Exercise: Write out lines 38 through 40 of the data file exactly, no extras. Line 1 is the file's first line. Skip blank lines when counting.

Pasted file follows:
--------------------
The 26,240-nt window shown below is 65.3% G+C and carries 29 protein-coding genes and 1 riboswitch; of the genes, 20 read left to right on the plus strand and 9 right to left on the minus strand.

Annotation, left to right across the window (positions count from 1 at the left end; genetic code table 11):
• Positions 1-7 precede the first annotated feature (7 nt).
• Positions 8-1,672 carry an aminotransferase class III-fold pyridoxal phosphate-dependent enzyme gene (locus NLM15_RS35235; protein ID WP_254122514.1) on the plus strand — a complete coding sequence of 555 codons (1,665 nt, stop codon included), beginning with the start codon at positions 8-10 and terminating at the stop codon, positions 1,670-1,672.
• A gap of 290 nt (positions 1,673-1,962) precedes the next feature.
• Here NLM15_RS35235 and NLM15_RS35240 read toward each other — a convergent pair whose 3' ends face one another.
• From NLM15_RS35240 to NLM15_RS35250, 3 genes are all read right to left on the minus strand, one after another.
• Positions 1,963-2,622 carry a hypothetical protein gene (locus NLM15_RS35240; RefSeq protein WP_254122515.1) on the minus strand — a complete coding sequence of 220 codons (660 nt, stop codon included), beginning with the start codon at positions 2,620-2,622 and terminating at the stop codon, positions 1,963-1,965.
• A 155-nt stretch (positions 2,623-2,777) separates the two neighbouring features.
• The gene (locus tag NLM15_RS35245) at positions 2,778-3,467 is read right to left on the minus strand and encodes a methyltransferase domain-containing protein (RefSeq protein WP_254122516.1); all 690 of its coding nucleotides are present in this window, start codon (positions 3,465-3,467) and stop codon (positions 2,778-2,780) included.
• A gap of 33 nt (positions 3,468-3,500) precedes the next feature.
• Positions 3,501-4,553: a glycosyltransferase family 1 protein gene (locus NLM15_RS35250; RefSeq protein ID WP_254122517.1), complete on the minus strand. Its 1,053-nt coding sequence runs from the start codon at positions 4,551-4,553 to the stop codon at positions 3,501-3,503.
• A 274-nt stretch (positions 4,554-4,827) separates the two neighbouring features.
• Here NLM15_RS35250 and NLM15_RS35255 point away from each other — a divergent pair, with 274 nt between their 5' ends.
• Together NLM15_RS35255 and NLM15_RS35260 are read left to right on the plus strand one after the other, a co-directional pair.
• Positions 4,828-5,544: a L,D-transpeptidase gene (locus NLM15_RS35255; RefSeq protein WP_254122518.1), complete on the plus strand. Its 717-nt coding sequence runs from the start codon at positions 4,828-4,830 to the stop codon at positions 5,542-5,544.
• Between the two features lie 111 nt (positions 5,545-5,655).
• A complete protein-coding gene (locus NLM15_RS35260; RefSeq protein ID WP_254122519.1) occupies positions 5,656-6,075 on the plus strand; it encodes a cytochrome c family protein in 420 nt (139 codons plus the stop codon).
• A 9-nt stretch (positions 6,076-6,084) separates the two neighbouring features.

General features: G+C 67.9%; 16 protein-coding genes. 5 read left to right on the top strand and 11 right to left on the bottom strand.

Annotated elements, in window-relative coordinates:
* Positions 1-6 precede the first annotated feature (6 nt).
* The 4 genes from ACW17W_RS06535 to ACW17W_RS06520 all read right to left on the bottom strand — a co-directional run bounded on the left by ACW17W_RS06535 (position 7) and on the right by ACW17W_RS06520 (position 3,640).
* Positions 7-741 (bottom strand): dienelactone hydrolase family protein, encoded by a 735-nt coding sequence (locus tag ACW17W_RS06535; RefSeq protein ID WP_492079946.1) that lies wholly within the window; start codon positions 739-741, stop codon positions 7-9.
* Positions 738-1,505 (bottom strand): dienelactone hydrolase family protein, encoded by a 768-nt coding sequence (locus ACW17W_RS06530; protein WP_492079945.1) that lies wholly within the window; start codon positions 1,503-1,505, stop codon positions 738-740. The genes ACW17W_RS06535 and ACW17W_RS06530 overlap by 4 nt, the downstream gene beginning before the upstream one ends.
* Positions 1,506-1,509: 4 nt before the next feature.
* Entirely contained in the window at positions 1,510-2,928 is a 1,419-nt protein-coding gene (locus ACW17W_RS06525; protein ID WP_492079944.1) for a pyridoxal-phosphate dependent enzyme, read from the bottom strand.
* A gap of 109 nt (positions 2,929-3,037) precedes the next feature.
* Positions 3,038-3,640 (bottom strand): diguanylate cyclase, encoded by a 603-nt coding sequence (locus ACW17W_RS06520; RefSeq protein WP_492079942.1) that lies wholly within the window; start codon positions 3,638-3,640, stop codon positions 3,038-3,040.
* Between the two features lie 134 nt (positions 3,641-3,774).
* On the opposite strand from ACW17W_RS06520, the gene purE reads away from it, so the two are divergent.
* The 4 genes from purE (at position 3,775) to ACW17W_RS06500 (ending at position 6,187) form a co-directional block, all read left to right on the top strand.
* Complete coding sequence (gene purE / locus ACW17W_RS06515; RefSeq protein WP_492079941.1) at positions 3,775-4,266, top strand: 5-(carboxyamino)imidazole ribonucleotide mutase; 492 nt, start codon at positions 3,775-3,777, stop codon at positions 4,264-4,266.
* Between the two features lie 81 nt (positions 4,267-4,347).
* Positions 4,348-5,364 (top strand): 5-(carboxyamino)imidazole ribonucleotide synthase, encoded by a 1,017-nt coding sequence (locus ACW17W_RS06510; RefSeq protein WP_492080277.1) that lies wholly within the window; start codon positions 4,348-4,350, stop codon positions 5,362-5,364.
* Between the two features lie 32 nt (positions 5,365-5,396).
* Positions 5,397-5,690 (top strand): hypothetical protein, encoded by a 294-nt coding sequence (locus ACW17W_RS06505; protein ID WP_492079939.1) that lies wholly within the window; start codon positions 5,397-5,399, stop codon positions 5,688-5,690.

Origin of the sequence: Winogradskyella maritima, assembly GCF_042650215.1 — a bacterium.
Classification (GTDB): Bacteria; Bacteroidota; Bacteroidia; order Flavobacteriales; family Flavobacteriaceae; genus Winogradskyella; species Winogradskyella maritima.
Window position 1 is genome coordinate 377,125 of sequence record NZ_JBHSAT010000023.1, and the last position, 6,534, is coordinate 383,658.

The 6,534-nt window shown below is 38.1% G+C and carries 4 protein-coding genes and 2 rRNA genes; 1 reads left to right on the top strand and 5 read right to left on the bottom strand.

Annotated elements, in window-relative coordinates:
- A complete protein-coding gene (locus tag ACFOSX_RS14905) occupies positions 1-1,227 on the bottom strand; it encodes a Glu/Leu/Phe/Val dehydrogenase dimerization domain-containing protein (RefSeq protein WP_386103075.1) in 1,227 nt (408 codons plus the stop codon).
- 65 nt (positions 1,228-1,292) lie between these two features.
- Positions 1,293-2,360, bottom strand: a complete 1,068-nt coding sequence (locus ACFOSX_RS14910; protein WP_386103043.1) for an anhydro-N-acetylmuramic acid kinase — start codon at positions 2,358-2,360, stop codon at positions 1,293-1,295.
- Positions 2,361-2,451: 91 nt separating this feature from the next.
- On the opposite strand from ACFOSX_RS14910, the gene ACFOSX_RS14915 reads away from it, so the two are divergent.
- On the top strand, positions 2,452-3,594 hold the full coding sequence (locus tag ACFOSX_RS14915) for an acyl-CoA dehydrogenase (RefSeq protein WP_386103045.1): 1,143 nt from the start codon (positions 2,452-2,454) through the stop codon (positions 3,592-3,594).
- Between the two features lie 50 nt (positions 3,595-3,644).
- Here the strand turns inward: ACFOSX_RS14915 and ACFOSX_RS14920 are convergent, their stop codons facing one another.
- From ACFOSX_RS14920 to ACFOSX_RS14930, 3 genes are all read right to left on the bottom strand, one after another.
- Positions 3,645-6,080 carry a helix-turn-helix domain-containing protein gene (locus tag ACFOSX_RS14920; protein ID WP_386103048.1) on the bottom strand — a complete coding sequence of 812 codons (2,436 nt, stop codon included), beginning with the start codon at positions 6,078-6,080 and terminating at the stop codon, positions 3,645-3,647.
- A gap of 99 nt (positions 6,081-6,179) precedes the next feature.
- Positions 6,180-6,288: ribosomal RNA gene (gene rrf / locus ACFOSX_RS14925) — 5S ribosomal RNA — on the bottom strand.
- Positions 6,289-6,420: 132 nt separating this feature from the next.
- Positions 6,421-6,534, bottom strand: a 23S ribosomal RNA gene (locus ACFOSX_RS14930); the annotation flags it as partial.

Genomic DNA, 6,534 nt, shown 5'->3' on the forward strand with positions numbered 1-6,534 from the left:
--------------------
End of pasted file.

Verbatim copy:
Origin of the sequence: Winogradskyella maritima, assembly GCF_042650215.1 — a bacterium.
Classification (GTDB): Bacteria; Bacteroidota; Bacteroidia; order Flavobacteriales; family Flavobacteriaceae; genus Winogradskyella; species Winogradskyella maritima.
Window position 1 is genome coordinate 377,125 of sequence record NZ_JBHSAT010000023.1, and the last position, 6,534, is coordinate 383,658.